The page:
Rauf was a member of the Society for Applied Microbiology, an international professional organization based in Britain, and he appears to have used his membership to make contacts and arrange visits related to his quest. One note from Rauf was handwritten on the group’s stationery, apparently while he was attending a 1999 scientific conference at Porton Down, Britain’s premier biodefense research center in the southern city of Wiltshire.

    Rauf, who writes to Zawahiri in occasionally faltering English, admits in one note to several setbacks. For starters, he had found a supplier who could sell him Bacillus anthracis — the bacterium that causes anthrax — but it was a harmless strain incapable of killing anyone.

    “Unfortunately, I did not find the required culture of B. anthrax — i.e., pathogenic,” he writes to Zawahiri. He then describes a new attempt to acquire a lethal strain from a different lab.

    In a later note he is more upbeat, telling his patron he had “successfully achieved the targets” and had “tried to solve technical problems of our work.” He ticked off a list of items he had acquired or arranged to purchase, including respirators, a fermenter used for growing bacteria and vaccines to protect lab workers against accidental exposure.

    Rauf also describes an unusual visit — apparently as the guest of another scientist — to a high-containment biological lab where dangerous pathogens such as anthrax are kept.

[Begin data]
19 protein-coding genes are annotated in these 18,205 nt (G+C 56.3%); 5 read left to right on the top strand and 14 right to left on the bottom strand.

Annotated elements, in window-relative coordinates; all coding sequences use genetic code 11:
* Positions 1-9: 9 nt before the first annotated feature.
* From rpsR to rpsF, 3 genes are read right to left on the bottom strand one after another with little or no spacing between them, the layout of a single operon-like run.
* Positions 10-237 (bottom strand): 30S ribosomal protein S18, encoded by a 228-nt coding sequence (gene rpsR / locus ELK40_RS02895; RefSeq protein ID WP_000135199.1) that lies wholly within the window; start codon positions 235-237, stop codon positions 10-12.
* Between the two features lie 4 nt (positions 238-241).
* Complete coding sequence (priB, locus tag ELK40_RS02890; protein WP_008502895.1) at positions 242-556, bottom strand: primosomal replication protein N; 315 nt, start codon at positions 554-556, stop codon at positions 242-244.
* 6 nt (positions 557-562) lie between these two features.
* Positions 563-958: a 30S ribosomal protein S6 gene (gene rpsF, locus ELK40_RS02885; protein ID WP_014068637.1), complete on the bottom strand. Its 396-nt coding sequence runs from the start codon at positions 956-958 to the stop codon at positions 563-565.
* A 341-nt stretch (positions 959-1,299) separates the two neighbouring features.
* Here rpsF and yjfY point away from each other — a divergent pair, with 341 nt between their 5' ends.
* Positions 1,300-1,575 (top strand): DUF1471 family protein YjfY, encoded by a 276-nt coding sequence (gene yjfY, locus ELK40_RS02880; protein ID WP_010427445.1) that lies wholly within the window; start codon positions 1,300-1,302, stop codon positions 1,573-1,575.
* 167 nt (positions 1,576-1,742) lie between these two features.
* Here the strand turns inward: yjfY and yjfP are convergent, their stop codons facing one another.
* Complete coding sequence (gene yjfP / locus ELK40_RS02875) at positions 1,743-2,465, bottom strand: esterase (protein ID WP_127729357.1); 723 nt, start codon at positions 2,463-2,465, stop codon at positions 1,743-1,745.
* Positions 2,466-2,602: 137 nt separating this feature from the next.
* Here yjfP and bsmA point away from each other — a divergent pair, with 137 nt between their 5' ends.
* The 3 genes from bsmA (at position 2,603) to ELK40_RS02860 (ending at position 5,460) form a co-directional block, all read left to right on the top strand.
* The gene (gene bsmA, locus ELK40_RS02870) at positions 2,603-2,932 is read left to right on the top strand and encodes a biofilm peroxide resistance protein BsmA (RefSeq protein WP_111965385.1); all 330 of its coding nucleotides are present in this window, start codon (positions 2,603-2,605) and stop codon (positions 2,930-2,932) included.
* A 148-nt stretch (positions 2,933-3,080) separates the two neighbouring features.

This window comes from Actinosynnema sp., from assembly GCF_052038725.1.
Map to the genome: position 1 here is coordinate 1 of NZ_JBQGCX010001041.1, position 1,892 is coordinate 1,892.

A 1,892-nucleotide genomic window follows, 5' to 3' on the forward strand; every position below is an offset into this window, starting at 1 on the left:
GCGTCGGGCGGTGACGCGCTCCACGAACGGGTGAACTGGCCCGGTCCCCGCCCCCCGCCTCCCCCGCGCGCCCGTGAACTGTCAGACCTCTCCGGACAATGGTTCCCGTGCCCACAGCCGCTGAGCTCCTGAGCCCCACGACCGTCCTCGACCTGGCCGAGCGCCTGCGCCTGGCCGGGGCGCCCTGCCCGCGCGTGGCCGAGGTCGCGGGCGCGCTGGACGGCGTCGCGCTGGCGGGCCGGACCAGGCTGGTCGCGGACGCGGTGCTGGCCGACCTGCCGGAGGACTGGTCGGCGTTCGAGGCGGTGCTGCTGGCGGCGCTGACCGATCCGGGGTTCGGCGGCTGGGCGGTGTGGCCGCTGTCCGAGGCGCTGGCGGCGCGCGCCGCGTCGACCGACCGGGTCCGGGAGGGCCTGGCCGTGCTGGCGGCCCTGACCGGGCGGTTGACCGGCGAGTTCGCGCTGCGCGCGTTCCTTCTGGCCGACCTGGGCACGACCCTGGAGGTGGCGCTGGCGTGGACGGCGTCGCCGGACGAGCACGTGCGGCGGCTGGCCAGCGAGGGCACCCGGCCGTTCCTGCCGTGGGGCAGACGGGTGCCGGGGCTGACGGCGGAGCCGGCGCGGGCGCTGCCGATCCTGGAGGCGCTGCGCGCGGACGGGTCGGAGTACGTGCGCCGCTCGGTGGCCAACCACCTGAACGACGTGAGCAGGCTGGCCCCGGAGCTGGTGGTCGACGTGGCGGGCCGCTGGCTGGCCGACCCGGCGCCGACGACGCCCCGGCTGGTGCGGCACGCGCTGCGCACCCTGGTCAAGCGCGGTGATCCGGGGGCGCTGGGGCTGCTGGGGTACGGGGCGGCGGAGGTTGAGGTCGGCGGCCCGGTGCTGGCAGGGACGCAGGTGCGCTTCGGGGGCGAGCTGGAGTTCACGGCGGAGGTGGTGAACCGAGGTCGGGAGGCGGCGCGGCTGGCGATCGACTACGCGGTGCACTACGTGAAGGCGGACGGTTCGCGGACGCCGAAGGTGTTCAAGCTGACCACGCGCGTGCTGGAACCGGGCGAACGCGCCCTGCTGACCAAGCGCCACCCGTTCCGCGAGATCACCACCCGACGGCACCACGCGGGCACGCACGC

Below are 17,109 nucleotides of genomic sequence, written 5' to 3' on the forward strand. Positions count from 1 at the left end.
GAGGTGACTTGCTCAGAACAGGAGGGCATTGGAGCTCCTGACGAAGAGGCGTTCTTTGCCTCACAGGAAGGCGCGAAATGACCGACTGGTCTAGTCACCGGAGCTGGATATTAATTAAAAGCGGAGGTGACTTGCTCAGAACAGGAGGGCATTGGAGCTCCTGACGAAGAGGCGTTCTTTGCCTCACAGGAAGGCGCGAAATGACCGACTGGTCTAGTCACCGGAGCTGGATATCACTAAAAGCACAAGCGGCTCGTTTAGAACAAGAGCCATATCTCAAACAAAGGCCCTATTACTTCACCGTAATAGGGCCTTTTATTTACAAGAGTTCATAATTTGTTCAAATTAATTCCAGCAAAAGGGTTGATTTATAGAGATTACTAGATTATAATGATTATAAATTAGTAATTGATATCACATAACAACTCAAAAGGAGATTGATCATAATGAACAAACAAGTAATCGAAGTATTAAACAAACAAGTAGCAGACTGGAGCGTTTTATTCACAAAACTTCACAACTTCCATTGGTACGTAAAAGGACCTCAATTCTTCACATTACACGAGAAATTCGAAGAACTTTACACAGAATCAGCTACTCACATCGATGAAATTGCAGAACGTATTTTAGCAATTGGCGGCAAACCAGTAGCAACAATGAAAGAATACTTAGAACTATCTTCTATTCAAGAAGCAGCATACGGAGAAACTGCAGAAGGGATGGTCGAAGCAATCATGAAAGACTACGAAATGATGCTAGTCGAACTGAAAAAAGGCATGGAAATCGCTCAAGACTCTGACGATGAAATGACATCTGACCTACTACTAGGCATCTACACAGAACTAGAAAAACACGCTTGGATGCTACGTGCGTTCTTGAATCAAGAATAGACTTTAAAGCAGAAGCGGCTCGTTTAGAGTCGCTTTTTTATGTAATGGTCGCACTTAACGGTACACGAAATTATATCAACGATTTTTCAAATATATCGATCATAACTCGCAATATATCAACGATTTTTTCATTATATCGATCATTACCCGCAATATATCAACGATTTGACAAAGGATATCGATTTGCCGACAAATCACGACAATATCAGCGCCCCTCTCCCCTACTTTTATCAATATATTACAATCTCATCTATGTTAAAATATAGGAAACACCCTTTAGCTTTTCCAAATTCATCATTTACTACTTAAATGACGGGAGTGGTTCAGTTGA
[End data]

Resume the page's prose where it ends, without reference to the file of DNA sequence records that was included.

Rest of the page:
“I visited along with [the host] all the units . . . including the special confidential room in which thousands of cultures are placed,” the note reads.

    Another handwritten note includes a crude diagram of a biological lab, identifying how space should be allocated for major tasks such as animal testing and growing bacteria.

    A recurring theme in the notes is money, or Rauf’s apparent lack of it. He complains in one note that his salary was cut while he was on leave from his job for postdoctoral research. “This is highly objectionable, unaffordable and unpracticable with me,” he writes.

    Rauf’s money demands may have led to a falling-out with Zawahiri, who appears to have decided to explore other options for obtaining bacteria and lab equipment, said Rohan Gunaratna, an al-Qaeda expert with the Institute of Defense and Strategic Studies in Singapore.

    Gunaratna said al-Qaeda leaders also collaborated with Yazid Sufaat, a member of an allied Southeast Asian group called Jemaah Islamiyah, in purchasing equipment for the Kandahar lab. Sufaat, who once studied chemistry at California State University at Sacramento, has been in custody since late 2001.

    “Rauf was financially driven, and al-Qaeda didn’t entirely trust him,” Gunaratna said.

    Rauf’s detention kicked off a joint U.S.-Pakistani investigation that at first was remarkably successful.

    “There was great cooperation at the start,” said one U.S. intelligence official who closely followed the case.

    The FBI’s New York office took the lead U.S. role, and its agents worked closely with the CIA and bureau officials in Pakistan in carrying out interrogations. Though not formally charged with any crimes, Rauf consented to questioning and provided useful leads, U.S. and Pakistani officials said. But problems began when the U.S. side sought to expand the investigation with the goal of pursuing criminal charges, including possible indictment and prosecution in the United States, officials from both countries confirmed.